Momentum Part 2

momentum (1)In the same way that you as a writer must practice momentum to remain in the story, so your story must have momentum to propel the reader onward.

Fiction, more than anything else, is a balancing act. Some time ago, I wrote about Charles Baxter’s idea of stillness, of slowing down the action to focus on the minutiae of setting and detail. The idea was to slow things down between moments of action. However, it is definitely possible to have too much “stillness,” or even too much exposition. We get caught up explaining rather than pushing our characters forward.

So how do we keep our readers interested? How do we push them forward? By kicking our characters in the hind quarters, by getting them moving, our readers will follow along.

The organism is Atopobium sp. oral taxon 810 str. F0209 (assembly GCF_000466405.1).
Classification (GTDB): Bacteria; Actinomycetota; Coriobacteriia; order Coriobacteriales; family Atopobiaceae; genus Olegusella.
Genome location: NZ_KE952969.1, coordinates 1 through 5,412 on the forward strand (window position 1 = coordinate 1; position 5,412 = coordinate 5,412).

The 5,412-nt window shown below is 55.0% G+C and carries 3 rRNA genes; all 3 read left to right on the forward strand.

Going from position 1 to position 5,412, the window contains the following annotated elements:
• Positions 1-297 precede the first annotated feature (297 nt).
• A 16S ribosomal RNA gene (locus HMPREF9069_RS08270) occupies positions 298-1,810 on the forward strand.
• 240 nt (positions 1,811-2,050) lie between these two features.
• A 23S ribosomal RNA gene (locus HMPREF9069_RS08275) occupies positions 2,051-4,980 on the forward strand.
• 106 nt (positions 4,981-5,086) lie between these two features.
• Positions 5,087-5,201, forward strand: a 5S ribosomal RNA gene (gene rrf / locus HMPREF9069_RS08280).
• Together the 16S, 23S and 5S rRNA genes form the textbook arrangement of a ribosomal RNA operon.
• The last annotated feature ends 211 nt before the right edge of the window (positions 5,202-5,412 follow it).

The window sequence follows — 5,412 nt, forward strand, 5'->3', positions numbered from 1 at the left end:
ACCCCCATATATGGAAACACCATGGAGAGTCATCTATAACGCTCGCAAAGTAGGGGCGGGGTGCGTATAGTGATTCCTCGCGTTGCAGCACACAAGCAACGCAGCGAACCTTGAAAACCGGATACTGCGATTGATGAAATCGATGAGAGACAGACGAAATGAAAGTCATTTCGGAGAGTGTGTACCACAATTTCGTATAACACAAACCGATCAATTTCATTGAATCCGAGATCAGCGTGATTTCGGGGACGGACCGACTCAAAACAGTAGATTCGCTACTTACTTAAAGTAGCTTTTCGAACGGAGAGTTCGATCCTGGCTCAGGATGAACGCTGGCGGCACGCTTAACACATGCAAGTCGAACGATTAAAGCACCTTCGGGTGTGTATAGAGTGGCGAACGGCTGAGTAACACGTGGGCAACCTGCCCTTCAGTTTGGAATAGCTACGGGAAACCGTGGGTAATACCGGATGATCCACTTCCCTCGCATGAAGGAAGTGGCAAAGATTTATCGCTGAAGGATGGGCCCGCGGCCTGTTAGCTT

The lack of momentum is a problem I’ve struggled with in my current project. There was a lot of exposition, a lot of detail and introspection, etc. I wrestled with the book as a whole—where was it going? What I found was that this lack of direction resulted in a lack of forward motion. I was too afraid that the direction I would take would be wrong, that I didn’t move at all. I was paralyzed by indecision.

Essentially, I reverted back to what worked with my last book—I made some serious trouble for my protagonist and watched him move. Then, I followed him along. I can’t say I know where they’re going now, but at least they’re moving, and that makes me want to move, too. It makes me want to write.

General rule of thumb—if you’re enjoying the momentum of your fiction, your readers will, too. Strap in. Let the story move.

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